The series has received positive reviews from critics. Todd VanDerWerff of The A.V. Club favorably noted its "sheer and utter joyfulness" and lack of cynicism, unlike many other shows that garnered a cult following of parents and adults. He complimented the characters' stylized appearance, the stories' relative complexity for children's television, and the solid jokes which make the show enjoyable for parents as well as children. He gave the series a B+.[45] Genevieve Koski of The A.V. Club later commented that Friendship Is Magic is an example of a show that, while considered "girly", has been able to tap into the nerd culture to allow it to gain wider acceptance than other comparable forms.[123] Emily Ashby of Common Sense Media, an organization focusing on the parenting aspect of children's media, gave the show a rating of four out of five stars, emphasizing its messages of friendship, tolerance and respect, but advised parents to be wary of the "influence the characters might have on their kids' desires, since it's rooted in a well-known product line of books, toys, and just about everything in between."[124] Liz Ohanesian, for L.A. Weekly, said that the show is "absolutely genuine in its messages about friendship but never takes itself too seriously".[125] Matt Morgan, writing for Wired's "GeekDad" column, praised the show for having "rebooted the long-time Hasbro property while managing to lace it with geeky undertones" and being one of the few "girl-focused shows that a geeky dad can appreciate with his daughter".[126] Los Angeles Times critic Robert Lloyd called the show "smarter and sassier and more aesthetically sophisticated" than any of the previous My Little Pony cartoons, and praised its ability to appeal to both children and their parents, in that it is "smart and sprightly and well-staged, and never horribly cute".[127] TV Guide listed Friendship Is Magic as one of the top sixty animated shows of all time in a September 2013 list.[128]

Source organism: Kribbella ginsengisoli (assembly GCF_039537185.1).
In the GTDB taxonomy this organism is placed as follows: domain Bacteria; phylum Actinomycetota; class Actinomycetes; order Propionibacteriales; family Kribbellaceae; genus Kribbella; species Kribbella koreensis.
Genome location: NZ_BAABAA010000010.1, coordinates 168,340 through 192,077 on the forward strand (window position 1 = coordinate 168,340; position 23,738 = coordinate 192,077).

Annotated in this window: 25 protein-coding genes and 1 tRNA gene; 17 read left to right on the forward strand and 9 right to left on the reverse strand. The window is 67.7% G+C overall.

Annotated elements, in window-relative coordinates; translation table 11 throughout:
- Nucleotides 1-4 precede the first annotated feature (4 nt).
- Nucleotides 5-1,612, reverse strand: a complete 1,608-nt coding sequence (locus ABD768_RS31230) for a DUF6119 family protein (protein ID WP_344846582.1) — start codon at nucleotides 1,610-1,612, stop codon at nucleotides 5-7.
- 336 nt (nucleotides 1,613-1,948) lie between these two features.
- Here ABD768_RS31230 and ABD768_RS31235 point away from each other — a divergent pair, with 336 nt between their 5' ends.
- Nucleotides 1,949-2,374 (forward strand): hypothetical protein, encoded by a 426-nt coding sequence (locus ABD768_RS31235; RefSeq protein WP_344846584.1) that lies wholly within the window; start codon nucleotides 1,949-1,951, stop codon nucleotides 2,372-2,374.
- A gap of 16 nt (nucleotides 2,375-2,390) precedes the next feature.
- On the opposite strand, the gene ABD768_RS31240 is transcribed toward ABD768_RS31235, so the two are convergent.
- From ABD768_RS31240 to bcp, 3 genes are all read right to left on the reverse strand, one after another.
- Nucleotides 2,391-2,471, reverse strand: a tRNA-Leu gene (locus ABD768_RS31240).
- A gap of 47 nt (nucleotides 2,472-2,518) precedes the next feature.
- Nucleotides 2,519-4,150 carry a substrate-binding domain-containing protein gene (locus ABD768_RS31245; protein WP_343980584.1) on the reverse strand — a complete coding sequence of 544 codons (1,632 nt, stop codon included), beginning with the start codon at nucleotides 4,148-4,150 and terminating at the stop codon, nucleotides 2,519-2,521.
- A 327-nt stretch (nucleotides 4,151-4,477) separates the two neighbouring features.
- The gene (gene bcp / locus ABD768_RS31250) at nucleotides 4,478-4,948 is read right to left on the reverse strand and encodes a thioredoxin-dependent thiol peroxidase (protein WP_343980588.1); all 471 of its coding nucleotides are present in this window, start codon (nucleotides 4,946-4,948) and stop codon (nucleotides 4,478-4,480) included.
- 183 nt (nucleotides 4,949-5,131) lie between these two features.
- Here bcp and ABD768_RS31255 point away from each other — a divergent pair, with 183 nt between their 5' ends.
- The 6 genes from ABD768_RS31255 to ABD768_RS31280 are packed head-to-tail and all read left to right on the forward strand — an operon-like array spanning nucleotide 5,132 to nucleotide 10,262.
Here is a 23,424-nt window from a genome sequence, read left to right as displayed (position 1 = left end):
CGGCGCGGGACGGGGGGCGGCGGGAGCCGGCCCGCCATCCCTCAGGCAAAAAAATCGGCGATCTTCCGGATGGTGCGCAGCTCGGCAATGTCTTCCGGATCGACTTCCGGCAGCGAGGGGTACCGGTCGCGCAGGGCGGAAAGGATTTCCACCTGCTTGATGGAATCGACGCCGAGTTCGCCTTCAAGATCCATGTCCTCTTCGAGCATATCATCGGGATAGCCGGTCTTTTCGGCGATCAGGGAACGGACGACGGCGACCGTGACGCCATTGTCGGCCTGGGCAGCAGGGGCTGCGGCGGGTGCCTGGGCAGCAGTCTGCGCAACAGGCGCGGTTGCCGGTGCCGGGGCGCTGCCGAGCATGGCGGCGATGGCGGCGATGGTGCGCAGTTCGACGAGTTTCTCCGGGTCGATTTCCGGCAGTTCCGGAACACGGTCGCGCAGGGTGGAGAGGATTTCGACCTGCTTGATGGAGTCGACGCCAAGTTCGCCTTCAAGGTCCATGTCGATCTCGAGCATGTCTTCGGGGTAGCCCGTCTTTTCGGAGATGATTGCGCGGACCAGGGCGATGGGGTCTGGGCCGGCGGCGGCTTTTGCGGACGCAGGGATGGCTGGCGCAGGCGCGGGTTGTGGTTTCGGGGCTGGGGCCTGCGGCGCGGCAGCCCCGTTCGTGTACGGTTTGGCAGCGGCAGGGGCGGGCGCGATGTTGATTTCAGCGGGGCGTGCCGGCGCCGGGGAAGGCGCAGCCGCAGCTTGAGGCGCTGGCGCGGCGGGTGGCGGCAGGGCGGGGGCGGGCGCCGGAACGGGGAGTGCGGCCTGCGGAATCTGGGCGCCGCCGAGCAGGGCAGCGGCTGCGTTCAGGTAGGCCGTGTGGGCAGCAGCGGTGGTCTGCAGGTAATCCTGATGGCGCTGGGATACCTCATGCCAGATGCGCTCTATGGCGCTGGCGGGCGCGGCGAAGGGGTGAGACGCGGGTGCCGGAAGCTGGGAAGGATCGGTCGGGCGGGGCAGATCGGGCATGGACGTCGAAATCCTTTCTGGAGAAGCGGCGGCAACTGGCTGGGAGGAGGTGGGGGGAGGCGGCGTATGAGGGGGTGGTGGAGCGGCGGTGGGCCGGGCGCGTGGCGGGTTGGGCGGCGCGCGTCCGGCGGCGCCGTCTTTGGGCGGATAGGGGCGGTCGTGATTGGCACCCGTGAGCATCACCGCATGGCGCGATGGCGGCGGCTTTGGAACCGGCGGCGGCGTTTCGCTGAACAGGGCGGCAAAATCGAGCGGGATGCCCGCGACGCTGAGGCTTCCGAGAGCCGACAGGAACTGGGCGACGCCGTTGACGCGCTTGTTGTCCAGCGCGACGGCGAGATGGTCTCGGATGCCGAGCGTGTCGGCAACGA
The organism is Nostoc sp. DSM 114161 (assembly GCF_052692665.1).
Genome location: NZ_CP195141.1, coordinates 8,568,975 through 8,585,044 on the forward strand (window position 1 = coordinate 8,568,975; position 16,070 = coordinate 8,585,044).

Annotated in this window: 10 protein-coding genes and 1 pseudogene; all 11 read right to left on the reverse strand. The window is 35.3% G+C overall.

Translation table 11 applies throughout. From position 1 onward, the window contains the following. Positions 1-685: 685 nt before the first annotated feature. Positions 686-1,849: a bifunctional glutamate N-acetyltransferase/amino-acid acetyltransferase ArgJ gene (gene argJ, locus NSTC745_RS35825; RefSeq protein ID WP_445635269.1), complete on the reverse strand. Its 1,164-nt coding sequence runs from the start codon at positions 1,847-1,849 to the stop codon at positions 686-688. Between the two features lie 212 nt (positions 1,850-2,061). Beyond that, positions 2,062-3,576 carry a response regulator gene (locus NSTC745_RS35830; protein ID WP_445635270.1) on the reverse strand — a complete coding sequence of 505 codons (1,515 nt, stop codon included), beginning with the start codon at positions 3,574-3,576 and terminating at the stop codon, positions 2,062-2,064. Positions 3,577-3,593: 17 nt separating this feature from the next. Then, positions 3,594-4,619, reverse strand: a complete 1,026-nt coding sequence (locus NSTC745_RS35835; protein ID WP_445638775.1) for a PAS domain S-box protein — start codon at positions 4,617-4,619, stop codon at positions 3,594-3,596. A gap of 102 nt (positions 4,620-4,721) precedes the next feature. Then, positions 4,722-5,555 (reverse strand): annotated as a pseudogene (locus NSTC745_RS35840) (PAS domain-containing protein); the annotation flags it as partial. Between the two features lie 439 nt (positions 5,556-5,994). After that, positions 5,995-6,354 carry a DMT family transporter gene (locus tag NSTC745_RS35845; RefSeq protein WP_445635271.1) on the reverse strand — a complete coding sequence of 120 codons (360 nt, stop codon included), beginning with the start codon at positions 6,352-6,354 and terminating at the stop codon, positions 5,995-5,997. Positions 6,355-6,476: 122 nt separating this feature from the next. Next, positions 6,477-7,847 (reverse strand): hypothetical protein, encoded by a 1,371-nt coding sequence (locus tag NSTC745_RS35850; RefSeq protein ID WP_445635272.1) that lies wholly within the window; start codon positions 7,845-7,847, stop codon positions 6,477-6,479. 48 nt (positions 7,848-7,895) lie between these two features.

Kathleen Richter of Ms. believed that Friendship Is Magic did little to change the nature of older animations for girls, which she considered "so sexist and racist and heteronormative." For example, she suggested that, through the character of Rainbow Dash, the show was promoting the stereotype that "all feminists are angry, tomboyish lesbians." She also considered that the only darker-colored ponies shown to date were in positions of servitude towards the "white pony overlord."[129] Lauren Faust responded to these claims by stating that while Rainbow Dash was a tomboy, "nowhere in the show is her sexual orientation ever referenced" and "assuming [tomboys] are lesbians is extremely unfair to both straight and lesbian tomboys", and further stating that "Color has never, ever been depicted as a race indicator for the ponies."[19] Amid Amidi, writing for the animation website Cartoon Brew, was more critical of the concept of the show, calling it a sign of "the end of the creator-driven era in TV animation". Amidi's essay expressed concern that assigning a talent like Faust to a toy-centric show was part of a trend towards a focus on profitable genres of animation, such as toy tie-ins, to deal with a fragmented viewing audience, and overall "an admission of defeat for the entire movement, a white flag-waving moment for the TV animation industry."[130]

Ratings

Friendship Is Magic originally premiered with an average viewership of 1.4 million per month, but expanded to 4 million per month by the end of the first season,[131] making it the highest-rated of any Hasbro offering at the time.[126] Advertising Age reports that the viewership doubled between the first and the second season.[132] The Hub Network reported that "Hearts and Hooves Day", an episode on the theme of Valentine's Day, which aired on February 11, 2012, in the middle of the second season, was the show's most-viewed episode ever, and the second highest of any program of the Hub network; its viewership exceeded 150% of that of the previous year.[133] This was surpassed by the two-part season two finale, "A Canterlot Wedding", airing in April 2012, marking the broadcast as the highest viewership for the Hub Network to that date.[134]